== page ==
By Heather Brown

MINNEAPOLIS (WCCO) — President Trump took on members of his own party on Twitter Thursday. Following last week’s health care defeat, he tweeted:

All this talk of the House Freedom Caucus raises Good Questions about politics like, what is a congressional caucus? And how do they work?

It’s for elected officials to declare what’s important to them — the “bourbon caucus” is chaired by members from Kentucky, for example.

There are more than 300 caucuses in total — they’re officially known as “Congressional Member Organizations.” Some members are a part of multiple caucuses.

“I think the average for the last Congress was 30 for house members,” Kathryn Pearson, who studies the U.S. Congress at the University of Minnesota, said. “The activities for caucuses vary tremendously. Some meet quite regularly to strategize about how to make a policy impact, and some really focus on getting publicity for one particular issue.”

Caucuses have to register with the House of Representatives and can’t have dedicated staff or office space.

“You have everything from caucuses that focus on asthma, to rural issues, to veterans,” Pearson said.

There are many you may have heard of, like the Congressional Black Caucus, the Congressional Hispanic Caucus and, yes, the House Freedom Caucus, which has around three dozen conservative, Republican members.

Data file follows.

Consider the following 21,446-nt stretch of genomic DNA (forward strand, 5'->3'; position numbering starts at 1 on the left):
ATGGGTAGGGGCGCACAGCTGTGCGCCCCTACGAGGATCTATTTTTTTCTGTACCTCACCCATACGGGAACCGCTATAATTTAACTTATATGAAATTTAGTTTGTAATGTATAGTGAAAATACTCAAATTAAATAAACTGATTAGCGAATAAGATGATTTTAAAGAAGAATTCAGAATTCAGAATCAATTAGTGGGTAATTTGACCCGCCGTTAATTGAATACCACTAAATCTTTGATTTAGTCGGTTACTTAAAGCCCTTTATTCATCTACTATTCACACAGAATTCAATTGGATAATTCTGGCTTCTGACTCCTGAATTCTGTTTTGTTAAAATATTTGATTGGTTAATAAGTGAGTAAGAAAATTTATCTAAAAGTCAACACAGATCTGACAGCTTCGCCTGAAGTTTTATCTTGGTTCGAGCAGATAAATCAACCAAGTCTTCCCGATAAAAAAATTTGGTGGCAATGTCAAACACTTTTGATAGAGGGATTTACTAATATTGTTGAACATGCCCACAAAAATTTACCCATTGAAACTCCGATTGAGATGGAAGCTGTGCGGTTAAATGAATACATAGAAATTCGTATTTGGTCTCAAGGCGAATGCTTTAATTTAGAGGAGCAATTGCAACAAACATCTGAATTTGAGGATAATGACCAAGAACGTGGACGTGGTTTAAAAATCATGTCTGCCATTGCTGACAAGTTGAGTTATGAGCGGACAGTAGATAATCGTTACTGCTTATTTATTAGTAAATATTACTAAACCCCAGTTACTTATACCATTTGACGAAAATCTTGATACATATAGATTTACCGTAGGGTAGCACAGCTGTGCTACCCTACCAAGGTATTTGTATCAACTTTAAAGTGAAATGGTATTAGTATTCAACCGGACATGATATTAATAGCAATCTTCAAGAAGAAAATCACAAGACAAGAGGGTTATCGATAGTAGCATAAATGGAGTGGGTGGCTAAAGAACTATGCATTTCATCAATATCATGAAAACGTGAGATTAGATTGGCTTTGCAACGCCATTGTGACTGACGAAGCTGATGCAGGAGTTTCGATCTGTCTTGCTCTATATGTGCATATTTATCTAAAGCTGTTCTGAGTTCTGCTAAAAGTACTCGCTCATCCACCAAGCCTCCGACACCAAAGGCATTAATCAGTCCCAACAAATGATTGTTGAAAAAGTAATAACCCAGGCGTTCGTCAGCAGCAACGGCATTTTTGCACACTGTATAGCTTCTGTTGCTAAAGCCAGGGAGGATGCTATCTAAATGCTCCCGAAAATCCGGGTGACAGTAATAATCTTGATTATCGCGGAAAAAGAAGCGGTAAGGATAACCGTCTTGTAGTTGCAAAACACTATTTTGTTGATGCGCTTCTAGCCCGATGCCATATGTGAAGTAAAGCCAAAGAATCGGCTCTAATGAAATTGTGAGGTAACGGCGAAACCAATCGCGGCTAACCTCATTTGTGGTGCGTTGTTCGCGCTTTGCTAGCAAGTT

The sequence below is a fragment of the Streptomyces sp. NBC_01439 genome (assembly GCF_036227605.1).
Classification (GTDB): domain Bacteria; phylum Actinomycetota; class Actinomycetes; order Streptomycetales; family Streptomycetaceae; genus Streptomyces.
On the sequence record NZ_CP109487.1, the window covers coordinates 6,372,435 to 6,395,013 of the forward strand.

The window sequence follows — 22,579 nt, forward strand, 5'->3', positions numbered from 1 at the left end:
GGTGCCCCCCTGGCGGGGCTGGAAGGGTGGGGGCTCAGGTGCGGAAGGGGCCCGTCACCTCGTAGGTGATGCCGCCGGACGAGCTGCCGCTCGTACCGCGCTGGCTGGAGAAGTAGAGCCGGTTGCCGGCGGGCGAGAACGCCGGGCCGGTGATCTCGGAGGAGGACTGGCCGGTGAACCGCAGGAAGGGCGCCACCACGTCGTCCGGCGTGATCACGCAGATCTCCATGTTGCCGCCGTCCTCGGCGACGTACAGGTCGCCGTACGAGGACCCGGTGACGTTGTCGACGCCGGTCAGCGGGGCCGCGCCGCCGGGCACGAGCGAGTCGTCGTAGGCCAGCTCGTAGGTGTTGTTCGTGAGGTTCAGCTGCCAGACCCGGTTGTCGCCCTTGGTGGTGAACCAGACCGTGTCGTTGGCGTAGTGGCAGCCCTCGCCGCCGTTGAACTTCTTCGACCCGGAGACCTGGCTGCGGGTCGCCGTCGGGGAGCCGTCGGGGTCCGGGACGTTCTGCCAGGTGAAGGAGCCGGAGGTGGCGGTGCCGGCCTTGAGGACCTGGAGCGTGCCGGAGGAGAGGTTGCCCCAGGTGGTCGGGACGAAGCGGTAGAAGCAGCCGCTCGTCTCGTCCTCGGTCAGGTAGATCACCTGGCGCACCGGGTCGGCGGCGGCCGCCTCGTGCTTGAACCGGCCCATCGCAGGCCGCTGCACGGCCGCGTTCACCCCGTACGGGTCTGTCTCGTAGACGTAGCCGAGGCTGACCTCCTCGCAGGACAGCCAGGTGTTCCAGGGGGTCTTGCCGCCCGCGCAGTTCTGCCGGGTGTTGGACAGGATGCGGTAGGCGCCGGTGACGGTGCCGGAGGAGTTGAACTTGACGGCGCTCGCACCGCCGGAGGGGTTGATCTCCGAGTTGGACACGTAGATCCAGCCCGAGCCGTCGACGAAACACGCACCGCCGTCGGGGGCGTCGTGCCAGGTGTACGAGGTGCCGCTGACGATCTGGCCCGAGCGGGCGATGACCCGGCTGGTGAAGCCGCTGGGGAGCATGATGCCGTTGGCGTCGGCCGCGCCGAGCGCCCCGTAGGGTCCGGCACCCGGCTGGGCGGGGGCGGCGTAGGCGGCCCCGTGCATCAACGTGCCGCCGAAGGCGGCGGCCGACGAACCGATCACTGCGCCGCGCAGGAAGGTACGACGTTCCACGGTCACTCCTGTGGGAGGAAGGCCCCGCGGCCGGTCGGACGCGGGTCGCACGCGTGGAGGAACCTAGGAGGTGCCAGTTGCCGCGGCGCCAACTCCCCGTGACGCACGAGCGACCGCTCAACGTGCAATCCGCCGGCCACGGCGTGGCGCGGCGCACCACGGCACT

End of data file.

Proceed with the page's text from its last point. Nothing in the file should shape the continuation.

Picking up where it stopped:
“The freedom caucus is unique. It’s not the only intra-party caucus,” Pearson said. “They have made a name for themselves for their strategy, and, at times, their refusal to work with party leaders.”

There are also you probably haven’t heard of, like the Cement Caucus or the Hockey Caucus, which is co-chaired by Minnesota Rep. Erik Paulsen.

“There are a lot of caucuses that are really about members’ interests, and some of these relate to constituents’ interests as well,” Pearson said. “But it might also be a form of bipartisan cooperation for some members who have some particular shared interest.”

The candy caucus is for real and has two co-chairs– One Republican, one Democrat. It was started last year as a way to support candy makers and the jobs they create.

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